The industry orbiting the startup culture is more pervasive than whatever sprang up alongside the screenwriting/acting/directing/filmmaking industries   Entertainment peripherals to part the eager from their money thin out when you get to Middle America. One beauty of the entertainment rackets is that the marketers don't have to come to wherever you are. Those wishing to break in will clamor to a gateway city to be wooed.

Today's startup culture boom embraces the notion that future gajillion dollar enterprises can be launched from everywhere. I subscribe to a startup newsletter which posts all the up-and-coming startup news for startups throughout Southeast Asia, and if you don't vet anything here, it looks like enterprises securing generous Series A funding are as common as the bubble tea stands you now see at every Skytrain stop in Bangkok.

Any town which could qualify as more than a village can have its own startup periphery. Large Asian capital cities like Bangkok, Kuala Lumpur, Saigon, and Singapore have them. But so do smaller cities. I picked Akron, Ohio as a city to search at random, and yes, sure enough, Akron now has office co-working spaces. Co-working spaces are not shy about promoting startup events and why shouldn't they? Participants pay an admission fee, possibly get drawn into the community, and may decide to use said co-working space for themselves.

But watching another startup at a co-working space  give a clumsy and boring speech on how they were able to secure $750k in funding from a Singaporean-based venture capital firm won't likely help you get ahead with your own idea, any more than attending yet one more screenwriting seminar in Hollywood will get your next script read by just the right movers and shakers.

The startup culture periphery is able to suck its mileage out of the conventional press with its never-ending tales of newer and younger millionaires who cashed out for tremendous sums. The word "startup" has become a trendy buzzword. A few decades back you'd say you were starting a new enterprise.  Now, it's "I'm launching a startup." 

The definition of startup is as vague as some of these startup founder's business plans. A definition I find acceptable is one Paul Graham of Y Combinator coined. He said a startup is designed from the very beginning to grow quickly, at least by  5-7% per week. The definition of growth has some leeway here.  The growth could be in number of users, revenue, profits, whatever, but the business had better be growing in one measurable area by significant amounts.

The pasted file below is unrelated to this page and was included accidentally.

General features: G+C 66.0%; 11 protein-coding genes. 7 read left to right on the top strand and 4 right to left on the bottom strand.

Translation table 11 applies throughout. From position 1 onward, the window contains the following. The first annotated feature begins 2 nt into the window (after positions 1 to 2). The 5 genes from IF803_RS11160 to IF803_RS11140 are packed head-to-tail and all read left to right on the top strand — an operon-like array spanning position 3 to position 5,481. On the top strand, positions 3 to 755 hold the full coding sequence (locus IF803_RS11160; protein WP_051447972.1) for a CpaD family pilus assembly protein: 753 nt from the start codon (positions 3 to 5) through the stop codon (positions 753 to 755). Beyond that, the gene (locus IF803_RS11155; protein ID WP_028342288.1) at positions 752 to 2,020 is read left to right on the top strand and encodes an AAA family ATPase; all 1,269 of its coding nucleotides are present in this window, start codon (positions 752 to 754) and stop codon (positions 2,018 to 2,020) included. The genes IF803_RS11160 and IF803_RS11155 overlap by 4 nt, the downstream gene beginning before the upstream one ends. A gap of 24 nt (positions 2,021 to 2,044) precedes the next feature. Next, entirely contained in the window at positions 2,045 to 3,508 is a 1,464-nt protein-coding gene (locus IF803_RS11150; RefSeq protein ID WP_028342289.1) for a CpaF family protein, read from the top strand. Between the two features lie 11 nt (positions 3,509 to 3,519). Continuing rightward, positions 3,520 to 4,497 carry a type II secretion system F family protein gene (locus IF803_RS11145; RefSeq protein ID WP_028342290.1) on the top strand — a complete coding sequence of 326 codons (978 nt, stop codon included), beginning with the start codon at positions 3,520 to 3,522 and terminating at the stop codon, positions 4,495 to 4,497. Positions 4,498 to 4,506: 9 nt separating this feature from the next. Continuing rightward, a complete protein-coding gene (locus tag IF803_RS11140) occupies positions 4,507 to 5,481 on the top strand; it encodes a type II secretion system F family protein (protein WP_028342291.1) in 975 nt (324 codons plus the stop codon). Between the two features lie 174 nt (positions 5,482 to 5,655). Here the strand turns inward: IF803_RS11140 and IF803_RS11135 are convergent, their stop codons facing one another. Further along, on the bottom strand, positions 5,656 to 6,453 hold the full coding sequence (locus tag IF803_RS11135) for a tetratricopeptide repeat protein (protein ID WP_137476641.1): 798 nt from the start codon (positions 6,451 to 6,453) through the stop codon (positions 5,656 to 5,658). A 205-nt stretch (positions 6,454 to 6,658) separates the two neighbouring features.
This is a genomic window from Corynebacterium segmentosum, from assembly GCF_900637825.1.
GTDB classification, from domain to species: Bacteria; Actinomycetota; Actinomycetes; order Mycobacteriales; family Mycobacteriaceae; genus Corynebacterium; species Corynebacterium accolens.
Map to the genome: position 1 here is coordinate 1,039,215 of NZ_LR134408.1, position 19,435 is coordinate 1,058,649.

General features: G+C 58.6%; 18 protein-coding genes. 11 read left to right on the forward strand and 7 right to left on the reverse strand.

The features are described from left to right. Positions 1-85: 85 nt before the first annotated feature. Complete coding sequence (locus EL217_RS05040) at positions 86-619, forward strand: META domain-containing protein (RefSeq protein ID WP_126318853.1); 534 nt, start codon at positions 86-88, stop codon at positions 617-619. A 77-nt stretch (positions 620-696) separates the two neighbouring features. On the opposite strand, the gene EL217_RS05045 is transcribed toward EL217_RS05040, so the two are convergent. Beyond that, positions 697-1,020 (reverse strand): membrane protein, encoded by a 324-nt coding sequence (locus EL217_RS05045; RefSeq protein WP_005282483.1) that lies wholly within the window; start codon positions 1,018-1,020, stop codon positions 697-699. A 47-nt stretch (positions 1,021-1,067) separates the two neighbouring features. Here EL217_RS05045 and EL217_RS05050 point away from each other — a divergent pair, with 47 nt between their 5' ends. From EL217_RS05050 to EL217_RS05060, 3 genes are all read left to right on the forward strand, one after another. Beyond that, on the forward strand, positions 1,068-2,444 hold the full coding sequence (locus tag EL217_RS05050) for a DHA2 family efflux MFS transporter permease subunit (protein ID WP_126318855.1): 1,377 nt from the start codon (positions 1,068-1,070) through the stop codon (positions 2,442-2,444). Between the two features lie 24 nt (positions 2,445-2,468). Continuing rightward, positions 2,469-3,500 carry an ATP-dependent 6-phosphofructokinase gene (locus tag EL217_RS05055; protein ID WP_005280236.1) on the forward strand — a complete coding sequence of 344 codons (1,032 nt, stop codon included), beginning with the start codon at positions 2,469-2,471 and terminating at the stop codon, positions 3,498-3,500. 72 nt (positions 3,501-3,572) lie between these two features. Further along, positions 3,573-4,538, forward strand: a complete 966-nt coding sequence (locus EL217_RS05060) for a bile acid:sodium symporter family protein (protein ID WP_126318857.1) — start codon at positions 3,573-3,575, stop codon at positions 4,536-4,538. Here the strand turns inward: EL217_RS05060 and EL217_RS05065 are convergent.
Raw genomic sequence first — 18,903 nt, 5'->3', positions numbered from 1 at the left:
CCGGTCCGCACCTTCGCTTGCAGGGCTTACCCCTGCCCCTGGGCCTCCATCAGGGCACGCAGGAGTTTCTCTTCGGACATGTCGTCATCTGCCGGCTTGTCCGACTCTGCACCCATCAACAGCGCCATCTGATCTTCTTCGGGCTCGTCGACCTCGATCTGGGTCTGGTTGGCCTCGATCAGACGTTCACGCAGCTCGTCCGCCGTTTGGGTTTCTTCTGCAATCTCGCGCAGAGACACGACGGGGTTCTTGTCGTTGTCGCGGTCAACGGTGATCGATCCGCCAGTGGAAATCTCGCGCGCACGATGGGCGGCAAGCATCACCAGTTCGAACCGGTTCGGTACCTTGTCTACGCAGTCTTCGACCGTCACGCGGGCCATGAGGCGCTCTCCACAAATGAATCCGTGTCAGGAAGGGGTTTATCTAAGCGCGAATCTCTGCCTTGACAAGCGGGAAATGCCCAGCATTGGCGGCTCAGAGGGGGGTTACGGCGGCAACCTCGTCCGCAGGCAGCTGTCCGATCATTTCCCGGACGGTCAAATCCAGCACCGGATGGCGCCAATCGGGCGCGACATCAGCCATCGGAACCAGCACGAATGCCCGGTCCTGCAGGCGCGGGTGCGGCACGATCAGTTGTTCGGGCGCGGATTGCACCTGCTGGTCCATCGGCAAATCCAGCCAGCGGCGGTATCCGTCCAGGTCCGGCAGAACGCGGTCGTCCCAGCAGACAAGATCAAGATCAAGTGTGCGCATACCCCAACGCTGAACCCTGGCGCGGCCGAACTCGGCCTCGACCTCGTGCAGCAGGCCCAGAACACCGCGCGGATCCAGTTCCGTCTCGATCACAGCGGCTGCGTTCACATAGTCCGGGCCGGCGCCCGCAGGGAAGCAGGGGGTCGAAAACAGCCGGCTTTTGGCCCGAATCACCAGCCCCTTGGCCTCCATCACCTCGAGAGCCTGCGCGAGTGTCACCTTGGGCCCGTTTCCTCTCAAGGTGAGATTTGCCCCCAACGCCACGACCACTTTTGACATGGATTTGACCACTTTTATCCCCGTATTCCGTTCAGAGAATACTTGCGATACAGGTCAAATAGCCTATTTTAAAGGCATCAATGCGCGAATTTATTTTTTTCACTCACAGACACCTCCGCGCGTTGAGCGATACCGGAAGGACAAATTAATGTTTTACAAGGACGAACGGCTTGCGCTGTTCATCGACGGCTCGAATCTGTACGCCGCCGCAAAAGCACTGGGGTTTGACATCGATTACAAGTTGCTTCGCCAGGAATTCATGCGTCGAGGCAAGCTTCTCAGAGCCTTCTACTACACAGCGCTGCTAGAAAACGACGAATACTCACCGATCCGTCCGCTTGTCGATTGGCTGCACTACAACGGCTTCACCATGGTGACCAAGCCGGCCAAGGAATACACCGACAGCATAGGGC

This rules out most new businesses as startups.  The startup community would prefer you continue to refer to your new coffee bar as a startup because then you, along with every other "startup" founder, can keep the periphery businesses flush with cash.

Levi Strauss moved out west to California from Missouri to open up a branch of his family's dry goods business. The denim jeans which made him a fortune came about because one of his customers, a tailor, devised a way to make sturdier pants with metal rivets, and he sought Strauss as a business partner. These men became richer than most of the Gold Rushers they were servicing.

In a similar vein, Ink Tip and their relatives and startup peripheral businesses (lawyers, employment recruitment firms, incubators, startup courses and coaches, etc) stand to do well while most of the participants availing themselves of such services - many of them unnecessary at an early stage in the participant's career - go belly up.

I am not alleging that these peripheral industries are scams. Even the 1998 screenwriting seminar I attended at the Beverly Hills Hotel was officially legit.  It was just that we, as attendees, hoped that attendance would lead to something more. You could not fault us. The marketing literature suggested as much.

You have to remember that the purpose of these periphery events is, first, to earn a profit for the event organizers. And second, possibly a distant second, aid you in realizing your dreams. Some can be quite good and worth your investment; most are not.

Becoming a permanent fixture at events on the periphery is not your long haul ticket to wealth - unless you are the one throwing the event.